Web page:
Forward, Upward, Onward? Narratives of Achievement in African and Afroeuropean Contexts


Eva Ulrike Pirker; Mpho Tshivhase; Jo Littler; Steve Tonah; Joseph Oduro-Frimpong; Tasun Tidorchibe; Manuela Boatcă; Issa Fofana; Katja Hericks; Mina Godarzani-Bakhtiari; Vanessa Noble; Florian Elliker; Lena Kraus; Charlotte Williams; Abdoulaye Gueye; Mandisa M. Mbali; Kwabena Opoku-Agyemang; Ruby Magosvongwe; Cezara Nicola; Tina Steiner; Joseph McLaren; Suzanne Scafe


Achievement-orientation is a powerful global discourse that impacts on all aspects of social and individual life. Whereas the 'achievement principle' was intensely debated in the mid-twentieth-century as part of a framework of rationalisation and global progress in economics and the social sciences, it has attracted research across a wider disciplinary spectrum in the twenty-first century. What remains problematic about these debates is their implicit limitation to Western contexts and perspectives. Achievement-orientation, however, and its manifestation in meritocratic principles permeates and informs cultural narratives across the globe that impact on social and individual lives in multiple ways.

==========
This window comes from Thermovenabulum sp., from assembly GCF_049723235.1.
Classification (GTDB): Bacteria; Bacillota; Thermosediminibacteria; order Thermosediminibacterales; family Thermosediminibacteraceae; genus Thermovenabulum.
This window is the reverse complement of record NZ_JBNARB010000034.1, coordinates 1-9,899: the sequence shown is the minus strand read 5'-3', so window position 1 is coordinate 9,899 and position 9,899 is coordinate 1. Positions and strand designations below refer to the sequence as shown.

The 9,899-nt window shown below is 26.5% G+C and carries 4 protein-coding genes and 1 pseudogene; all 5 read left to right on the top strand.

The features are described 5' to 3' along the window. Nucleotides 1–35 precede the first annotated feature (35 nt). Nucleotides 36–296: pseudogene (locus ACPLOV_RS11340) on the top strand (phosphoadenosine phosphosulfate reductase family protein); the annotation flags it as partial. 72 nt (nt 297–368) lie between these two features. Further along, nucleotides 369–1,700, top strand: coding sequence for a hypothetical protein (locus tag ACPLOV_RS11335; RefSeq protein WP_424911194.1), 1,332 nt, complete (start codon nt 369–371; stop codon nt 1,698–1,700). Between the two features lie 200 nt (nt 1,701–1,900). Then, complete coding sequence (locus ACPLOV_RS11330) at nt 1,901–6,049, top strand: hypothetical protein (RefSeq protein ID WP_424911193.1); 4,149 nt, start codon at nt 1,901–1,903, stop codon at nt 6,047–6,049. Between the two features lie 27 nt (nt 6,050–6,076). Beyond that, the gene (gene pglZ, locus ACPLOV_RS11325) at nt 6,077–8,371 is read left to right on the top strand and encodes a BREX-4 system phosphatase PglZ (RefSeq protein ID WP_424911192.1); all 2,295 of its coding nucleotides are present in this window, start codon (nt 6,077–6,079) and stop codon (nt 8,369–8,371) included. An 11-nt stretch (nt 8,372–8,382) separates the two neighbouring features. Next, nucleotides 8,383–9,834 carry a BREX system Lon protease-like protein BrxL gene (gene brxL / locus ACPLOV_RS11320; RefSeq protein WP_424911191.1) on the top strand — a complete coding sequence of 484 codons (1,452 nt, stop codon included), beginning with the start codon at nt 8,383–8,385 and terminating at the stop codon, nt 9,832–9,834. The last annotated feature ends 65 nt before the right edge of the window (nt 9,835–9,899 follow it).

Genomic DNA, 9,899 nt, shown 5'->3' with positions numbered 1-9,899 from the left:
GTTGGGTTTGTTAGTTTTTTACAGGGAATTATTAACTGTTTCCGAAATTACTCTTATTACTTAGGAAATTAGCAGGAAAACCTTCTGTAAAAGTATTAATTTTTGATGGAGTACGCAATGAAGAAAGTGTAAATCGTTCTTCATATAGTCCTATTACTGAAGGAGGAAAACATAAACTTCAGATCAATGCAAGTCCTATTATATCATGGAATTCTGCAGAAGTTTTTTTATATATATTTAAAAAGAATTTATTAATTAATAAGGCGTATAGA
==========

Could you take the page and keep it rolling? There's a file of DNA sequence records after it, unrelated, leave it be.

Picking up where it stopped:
It is present in African societies and in communities across the African diaspora. This collection of short essays seeks to initiate a conversation that can help generate a better understanding of the ways in which achievement and merit are defined, negotiated, represented and embedded, and of the connotations they carry in African contexts, among African social groups and strata, and in communities across the African diaspora, especially in Europe. The collection thus draws attention to the existence of a diversity of concepts of achievement prevalent in these contexts and to embark on explorations into the question of their relations.



March 10, 2020


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